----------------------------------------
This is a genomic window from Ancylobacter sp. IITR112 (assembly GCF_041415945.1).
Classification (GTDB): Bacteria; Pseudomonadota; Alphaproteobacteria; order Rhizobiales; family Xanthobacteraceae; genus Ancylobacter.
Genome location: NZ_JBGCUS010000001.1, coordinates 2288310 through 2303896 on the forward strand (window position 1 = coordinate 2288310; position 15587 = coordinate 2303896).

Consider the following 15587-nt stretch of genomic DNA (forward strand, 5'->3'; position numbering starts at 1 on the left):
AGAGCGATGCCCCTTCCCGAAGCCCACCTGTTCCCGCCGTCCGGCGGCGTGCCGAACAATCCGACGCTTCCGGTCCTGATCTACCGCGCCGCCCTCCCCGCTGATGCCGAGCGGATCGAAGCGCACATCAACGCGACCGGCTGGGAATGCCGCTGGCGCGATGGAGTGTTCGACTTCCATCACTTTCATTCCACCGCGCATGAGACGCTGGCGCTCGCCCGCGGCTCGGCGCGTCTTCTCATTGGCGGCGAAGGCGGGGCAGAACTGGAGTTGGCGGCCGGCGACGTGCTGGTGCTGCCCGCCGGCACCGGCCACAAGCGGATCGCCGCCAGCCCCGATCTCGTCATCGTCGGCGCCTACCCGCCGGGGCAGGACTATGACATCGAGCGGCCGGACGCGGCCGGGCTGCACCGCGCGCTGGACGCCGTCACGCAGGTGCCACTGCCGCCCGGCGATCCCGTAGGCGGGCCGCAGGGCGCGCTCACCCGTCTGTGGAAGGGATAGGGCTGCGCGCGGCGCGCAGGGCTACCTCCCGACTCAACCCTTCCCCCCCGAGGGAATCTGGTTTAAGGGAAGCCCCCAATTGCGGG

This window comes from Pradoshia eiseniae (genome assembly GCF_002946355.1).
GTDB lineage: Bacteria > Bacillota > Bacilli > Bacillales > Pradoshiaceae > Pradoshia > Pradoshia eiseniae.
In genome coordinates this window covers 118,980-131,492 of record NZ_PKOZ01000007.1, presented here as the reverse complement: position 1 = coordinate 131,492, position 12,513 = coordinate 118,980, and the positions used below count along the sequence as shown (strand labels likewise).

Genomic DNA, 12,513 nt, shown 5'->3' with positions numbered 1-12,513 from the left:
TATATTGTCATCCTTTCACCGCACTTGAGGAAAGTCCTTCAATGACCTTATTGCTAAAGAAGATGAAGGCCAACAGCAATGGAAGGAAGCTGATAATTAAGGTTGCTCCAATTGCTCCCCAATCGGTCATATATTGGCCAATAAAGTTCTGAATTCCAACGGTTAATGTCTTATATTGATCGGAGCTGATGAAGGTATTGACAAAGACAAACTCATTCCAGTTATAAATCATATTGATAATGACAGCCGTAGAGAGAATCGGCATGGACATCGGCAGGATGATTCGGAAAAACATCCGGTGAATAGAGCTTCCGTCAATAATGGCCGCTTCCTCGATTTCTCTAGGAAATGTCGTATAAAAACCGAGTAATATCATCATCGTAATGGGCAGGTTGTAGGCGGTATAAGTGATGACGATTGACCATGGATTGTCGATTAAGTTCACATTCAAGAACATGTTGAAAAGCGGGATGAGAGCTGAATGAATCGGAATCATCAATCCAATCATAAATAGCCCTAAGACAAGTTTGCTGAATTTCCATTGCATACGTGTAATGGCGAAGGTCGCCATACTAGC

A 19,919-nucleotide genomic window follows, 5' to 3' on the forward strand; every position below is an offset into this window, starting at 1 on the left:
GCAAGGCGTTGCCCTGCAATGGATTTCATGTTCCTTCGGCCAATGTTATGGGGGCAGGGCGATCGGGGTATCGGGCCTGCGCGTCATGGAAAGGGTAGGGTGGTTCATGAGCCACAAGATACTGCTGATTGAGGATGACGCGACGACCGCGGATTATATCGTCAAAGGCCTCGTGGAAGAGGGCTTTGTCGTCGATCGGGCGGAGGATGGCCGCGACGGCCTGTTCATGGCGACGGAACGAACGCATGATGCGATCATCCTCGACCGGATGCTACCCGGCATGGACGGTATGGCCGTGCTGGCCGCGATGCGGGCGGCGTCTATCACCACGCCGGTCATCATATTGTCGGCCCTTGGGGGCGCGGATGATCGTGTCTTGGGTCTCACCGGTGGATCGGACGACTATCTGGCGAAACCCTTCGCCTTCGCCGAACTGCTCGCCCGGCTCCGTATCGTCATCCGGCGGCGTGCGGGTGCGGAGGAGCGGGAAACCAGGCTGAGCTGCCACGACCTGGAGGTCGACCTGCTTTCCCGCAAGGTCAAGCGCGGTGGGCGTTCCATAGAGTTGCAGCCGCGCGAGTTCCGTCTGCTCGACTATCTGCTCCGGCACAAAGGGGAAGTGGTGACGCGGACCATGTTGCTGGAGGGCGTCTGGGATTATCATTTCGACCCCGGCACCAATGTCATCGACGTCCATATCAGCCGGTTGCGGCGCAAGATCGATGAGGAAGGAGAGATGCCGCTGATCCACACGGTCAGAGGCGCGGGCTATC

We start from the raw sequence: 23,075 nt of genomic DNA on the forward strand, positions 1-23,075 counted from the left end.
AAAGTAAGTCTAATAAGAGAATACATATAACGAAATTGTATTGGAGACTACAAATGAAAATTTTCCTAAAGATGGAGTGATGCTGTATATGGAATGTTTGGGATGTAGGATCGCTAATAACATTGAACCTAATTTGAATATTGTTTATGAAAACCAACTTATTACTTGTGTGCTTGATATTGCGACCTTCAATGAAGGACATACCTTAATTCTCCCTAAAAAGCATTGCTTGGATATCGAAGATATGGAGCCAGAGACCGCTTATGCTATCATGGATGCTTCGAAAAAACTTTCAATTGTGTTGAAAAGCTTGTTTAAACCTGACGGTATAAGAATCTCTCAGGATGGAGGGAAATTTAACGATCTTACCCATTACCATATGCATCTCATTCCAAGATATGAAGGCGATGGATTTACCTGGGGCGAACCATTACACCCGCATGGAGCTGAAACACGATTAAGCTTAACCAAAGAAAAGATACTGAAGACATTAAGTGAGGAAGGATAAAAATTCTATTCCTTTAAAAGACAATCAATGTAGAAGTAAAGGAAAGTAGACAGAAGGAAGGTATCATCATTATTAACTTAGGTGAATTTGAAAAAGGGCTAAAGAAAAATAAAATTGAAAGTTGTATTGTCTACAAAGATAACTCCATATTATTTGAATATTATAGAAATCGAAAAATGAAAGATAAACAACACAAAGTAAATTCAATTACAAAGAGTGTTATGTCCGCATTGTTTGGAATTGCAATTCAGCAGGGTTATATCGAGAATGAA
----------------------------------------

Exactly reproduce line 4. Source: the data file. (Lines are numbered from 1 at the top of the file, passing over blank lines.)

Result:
Consider the following 15587-nt stretch of genomic DNA (forward strand, 5'->3'; position numbering starts at 1 on the left):